- Published on Tuesday, 06 May 2014 08:56
- Written by Badrul Muzammil
WHEN it comes to gender and sexuality, the identity of the human being has now transcend beyond the categories of male and females.
“Transgender” is now a new category accepted as a result of the socio-cultural conditions in the world today.
Sexuality and gender identity does affect the stereotypical views of how public perceives them on gender roles to a certain degree and often being said to be a taboo and contradicts religious beliefs but there are some countries which has accepted people who are born out of the stereotypical gender binary.
Recently in India, the Supreme Court has recognised transgender as a “third gender”, where the government has provided the transgender people category with quotas in jobs and education.
The recognition of the third gender is not because of a social issue but it’s just a matter of a human rights issue, so said the Justice KS Radhakrishnan in his ruling, according to a BBC news report.
What’s more interesting is that in Indonesia, there is such a thing as an “Islamic boarding school” for transgender people, named Pesantren Waria, which opens its doors for the sake of freedom of religion, regardless of sexual orientation.
However being a transgender in Malaysia can be very challenging for the community as they are often excluded in terms of legal status, welfare and other aspects of life.
The definition of a transgender
Sharan Suresh, a transgender advocate and Policy Advocacy Officer for the Islands of Southeast Asian Network on Male and Transgender Sexual Health (ISEAN) claimed that transgenders are not formed, they are born that way.
Transgenders are individuals born with a medical condition known as Gender Identity Disorder or Gender Dsyphoria (discontent).
Evidence indicated that people who are born with this condition are not due to psychological or behaviour causes, but also related to biological aspect of how the brain contradicts with the body.
“For many years, a lot of people have been confused with transgender people and their existence. It seems that Malaysia tend to focus more on blaming and punishing them rather than doing research about what is being transgender all about,” said Sharan.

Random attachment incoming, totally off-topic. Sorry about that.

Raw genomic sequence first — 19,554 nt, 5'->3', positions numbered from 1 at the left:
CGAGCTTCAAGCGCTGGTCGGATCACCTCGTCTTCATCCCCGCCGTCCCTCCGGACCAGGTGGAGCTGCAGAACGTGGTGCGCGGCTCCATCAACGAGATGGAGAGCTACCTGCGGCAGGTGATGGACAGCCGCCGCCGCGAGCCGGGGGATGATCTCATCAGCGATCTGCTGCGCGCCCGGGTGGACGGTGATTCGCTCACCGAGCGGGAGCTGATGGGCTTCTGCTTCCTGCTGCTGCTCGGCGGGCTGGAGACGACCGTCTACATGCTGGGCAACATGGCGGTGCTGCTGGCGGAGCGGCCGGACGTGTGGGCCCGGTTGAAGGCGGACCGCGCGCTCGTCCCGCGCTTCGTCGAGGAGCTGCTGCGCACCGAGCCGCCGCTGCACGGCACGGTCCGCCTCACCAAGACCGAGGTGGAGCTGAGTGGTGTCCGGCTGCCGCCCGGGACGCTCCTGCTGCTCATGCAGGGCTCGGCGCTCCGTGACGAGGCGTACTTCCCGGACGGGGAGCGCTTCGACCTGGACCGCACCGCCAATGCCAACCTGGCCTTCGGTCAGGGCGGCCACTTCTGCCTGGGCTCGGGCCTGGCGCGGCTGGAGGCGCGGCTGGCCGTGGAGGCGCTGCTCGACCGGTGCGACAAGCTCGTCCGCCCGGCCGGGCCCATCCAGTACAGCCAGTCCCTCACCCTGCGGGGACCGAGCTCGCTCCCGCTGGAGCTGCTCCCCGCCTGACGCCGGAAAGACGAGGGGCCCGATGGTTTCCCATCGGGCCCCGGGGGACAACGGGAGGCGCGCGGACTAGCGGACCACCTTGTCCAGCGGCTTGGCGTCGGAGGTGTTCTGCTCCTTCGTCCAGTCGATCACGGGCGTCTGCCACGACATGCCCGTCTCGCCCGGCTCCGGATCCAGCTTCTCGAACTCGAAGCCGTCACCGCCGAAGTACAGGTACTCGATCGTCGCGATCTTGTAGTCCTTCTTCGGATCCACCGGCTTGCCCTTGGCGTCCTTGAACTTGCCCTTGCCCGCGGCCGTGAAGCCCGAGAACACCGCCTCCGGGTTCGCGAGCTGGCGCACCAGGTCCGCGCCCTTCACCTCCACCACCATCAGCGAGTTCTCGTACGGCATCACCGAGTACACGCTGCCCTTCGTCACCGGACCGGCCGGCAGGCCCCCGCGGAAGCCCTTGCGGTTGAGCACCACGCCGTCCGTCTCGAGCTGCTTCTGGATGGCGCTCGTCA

According to a recent discovery from a research, during the embryo to fetus process of a child’s birth where the sex of the baby will be determine, the mother’s sexual hormone in the womb will give the baby’s brain a gender imprint.
Commonly, male anatomical babies will get a male gender identity and female anatomical babies will get a female gender identity.
There are children, where the body is a male, the mother’s hormone give a female identity to the brain, the same goes with the opposite sex.
When the female brain wants to reach puberty, the pituitary gland sends a message to the organs and the organs will send signals to the wall of uterus to receive their first menstruation, but for a female brain with a male body, there’s no reaction to it and that is where all the depression and anxiety comes.
“I am a female” – Sharan Shuresh
Speaking from her experience, Sharan said she tend to look herself as a female more than a male during her early childhood.
“Being the oldest in my family, I was not influenced by anyone to the way I act and there’s no such thing as parents will teach their children to act as the opposite sex,”
“At the age of 14 where I didn’t know what is sex is, I was sexually assaulted in school and I didn’t tell anyone because I know they will point the blame on me for acting like a girl, which I’m not,”
“No one tells me to act like a girl, but that is coming naturally instead of acting like a boy, so I decided to change after 21 years living as a boy,”
Her family denied her decision, so Sharan left her home and began doing her transitions during her college years with the help of her friends.
Sharan eventually married her husband of three years and are planning to adopt a child together.
The media portrayal of transgender
Sharan went into the film industry and portrayed prominently as female role in production but never portrayed as a transgender character.
“To me, I am not a male who acts as female and I don’t want to be labeled that way, that is where people got the wrong impression of transgender,” expressed her.